DICTA: Tyler v. Hennepin County, MN: History, Tradition, & the Meaning of Property
The United States Supreme Court is scheduled to hear oral argument on April 26 in Tyler v. Hennepin County, Minnesota, a major property rights case that concerns the constitutionality of a government’s retention of the surplus when selling a home in satisfaction of a homeowner’s debt. The latest in a series of high-profile property rights cases adjudicated by the Roberts Court, Tyler promises to shed light on an important—and contentious—question: What are the limits of the powers of the individual states to define “property” for purposes of the Takings Clause of the Fifth Amendment? Tyler may also furnish valuable clues about the Court’s use of “history and tradition” in constitutional analysis.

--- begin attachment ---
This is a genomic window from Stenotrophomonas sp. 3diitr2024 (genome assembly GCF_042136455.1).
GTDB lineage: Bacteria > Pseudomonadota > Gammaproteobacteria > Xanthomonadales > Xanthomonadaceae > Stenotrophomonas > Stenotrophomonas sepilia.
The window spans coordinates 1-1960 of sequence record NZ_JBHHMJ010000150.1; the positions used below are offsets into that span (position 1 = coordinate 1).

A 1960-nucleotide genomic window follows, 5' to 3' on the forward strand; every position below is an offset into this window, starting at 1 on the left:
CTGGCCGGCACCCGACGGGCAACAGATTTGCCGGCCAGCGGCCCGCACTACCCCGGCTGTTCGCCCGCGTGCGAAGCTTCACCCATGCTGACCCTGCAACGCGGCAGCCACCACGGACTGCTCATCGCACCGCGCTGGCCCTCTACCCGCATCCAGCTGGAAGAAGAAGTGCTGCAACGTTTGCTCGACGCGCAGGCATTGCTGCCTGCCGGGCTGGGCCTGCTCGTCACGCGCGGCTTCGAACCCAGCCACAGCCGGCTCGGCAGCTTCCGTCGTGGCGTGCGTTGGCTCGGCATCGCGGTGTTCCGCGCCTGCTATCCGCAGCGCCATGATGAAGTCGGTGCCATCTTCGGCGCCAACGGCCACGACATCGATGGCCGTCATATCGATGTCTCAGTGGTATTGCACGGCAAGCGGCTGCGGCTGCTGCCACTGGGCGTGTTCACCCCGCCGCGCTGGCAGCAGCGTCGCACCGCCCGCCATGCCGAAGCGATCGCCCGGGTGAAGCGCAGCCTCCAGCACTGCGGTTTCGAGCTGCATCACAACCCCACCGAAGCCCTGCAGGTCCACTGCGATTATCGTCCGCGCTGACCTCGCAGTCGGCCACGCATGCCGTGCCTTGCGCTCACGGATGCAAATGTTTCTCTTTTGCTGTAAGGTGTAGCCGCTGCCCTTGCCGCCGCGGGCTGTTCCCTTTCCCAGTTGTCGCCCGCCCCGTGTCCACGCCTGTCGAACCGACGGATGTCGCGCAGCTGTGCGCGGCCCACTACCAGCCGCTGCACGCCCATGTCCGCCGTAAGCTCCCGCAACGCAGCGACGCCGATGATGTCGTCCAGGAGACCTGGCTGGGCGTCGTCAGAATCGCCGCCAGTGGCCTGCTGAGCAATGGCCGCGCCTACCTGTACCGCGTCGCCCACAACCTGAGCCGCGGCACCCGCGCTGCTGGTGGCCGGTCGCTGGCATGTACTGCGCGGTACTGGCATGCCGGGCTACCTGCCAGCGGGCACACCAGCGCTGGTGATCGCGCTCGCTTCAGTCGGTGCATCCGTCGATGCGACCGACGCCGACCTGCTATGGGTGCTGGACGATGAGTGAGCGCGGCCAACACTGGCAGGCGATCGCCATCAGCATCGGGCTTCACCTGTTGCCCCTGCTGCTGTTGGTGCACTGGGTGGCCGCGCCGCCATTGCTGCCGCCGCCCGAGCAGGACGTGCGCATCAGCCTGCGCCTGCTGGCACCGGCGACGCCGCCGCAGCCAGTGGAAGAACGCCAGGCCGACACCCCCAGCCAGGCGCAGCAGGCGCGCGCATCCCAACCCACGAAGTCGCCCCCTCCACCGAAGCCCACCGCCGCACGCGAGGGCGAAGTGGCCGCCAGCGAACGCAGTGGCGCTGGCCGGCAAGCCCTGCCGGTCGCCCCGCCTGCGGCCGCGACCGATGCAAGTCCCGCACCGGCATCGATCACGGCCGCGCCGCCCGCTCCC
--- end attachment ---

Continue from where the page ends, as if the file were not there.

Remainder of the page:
The facts of the dispute are heart-rending. In 2010, then octogenarian (and now nonagenarian) Geraldine Tyler, concerned for her health and safety, moved out of a condominium she owned and into a senior living facility. Starting the next year, Tyler neglected to pay property taxes on her former home. By 2015, Tyler owed Hennepin County, Minnesota a total of $15,000 in back taxes, penalties, interest and other costs. That year, the county government took “absolute title” to the condominium, which under Minnesota law had the effect of extinguishing all Tyler’s interests in the property. The following year, the county government auctioned the property for $40,000. In accordance with state law, Tyler received none of the proceeds.